But any type of appliance you put in your mouth that is removable and designed to be a functional tooth replacement is going to be much more stable if you have teeth in the back to anchor it. Imagine having a table that has legs only in the middle and on one of the ends, as I have pictured below. This is called a cantilever and isn’t very stable.
An unstable table with legs in the middle and on one end
This is like the situation you are creating in your mouth when you lose these back teeth. When you try to attach a tooth appliance onto the front teeth and expect it to replace back teeth, it’s not very stable. In addition, it creates a twisting force on the teeth that are supporting it, which can lead to the early loss of those teeth. There are partial dentures that are designed to absorb the stress with the soft tissue on your ridge, but they would require clasping other teeth, too, probably going on to the other side of your mouth.

The root canal treatment makes the most sense because that saves your own natural tooth. Being a molar, the tooth would likely need a crown also. But there are people who argue that a dental implant is a very predictable solution also. The root canal and the crown would be less expensive, though. To me, it’s a no-brainer to save your tooth.

– Dr. Hall

Do you have a comment or a question or anything else to add? We’d love to hear from you. Enter your comment below.

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About David A. Hall

Dr. David Hall was one of the first 40 accredited cosmetic dentists in the world. He practiced cosmetic dentistry in Iowa, and in 1990 earned his accreditation with the American Academy of Cosmetic Dentistry. He is now president of Infinity Dental Web, a company in Mesa, Arizona that does complete Internet marketing for dentists.

December 27, 2016

The oral surgeon accidentally cut my tongue

Filed under: Uncategorized — mesasmiles @ 10:48 am

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Dr. Hall,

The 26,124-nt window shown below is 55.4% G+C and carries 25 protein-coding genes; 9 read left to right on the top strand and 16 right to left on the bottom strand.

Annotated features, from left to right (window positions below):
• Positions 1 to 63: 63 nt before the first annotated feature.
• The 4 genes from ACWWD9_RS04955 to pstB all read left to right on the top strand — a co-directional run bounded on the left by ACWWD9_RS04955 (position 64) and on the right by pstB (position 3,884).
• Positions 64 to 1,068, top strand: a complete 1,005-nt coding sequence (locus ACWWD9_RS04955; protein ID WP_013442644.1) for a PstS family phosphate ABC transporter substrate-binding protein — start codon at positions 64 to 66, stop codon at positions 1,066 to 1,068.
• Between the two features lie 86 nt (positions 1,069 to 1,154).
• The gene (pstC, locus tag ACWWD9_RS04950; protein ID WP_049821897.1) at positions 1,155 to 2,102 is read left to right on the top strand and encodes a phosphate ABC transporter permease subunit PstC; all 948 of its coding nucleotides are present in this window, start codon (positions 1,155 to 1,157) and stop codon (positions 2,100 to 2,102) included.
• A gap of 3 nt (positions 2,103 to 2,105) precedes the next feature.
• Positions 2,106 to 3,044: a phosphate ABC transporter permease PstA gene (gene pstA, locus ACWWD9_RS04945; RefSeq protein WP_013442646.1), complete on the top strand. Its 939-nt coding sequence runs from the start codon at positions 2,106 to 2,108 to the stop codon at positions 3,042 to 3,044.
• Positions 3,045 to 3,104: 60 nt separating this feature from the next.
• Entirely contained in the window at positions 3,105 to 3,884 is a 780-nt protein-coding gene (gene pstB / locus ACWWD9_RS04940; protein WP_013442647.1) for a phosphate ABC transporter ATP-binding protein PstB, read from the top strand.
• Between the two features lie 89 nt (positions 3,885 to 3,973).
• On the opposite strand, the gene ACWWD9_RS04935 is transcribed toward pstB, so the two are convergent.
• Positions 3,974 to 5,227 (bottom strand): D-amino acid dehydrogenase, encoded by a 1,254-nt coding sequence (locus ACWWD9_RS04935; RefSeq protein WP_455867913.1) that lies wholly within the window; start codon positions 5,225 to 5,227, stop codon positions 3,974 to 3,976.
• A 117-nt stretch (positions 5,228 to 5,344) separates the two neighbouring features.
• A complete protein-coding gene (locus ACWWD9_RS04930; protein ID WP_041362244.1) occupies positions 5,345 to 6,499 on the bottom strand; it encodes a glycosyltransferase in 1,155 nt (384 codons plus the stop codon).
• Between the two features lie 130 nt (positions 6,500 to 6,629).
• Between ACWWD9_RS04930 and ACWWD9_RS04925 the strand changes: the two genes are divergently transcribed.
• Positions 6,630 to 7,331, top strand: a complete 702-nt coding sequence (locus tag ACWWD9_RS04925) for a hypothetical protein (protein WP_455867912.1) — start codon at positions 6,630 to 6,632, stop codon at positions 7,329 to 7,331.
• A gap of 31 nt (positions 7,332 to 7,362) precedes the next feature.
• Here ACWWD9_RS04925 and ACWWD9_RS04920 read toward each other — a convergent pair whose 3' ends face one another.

I got a lower rear tooth extraction at the oral surgeon’s today, and it was a difficult one. Near the end, I experienced a sudden huge pain under my tongue. Then I noticed lots of stitches happening in an area not near my tooth, so I suspected something had occurred. However, the surgeon mentioned nothing after the surgery, and I was in such pain I let it go.

Later, I noticed I did in fact have a huge cut under my tongue, complete with 6 stitches and some had already fallen out. I called the office, and to make a long story short, apparently the surgeon DID tell me what happened before I left–but he explained it as “you had a soft tissue tear and I stitched it up.” On the phone, the dental assistant did allude to the fact that I got the tissue under my tongue drilled.

I am angry that this professional took zero responsibility for his mistake, which I know everyone has. I can forgive his mistake. I cannot forgive his arrogant and borderline dishonest explanation. I want this man to accept and admit his mistake and apologize for covering it up. Failing that, I will report him to the peer review board or dental board in my state. I would never dream of suing because someone made a mistake, but I feel strongly that he needs to own up to that mistake. Does this manner of recourse sound reasonable to you?

– Jana from Ohio

Dear Jana,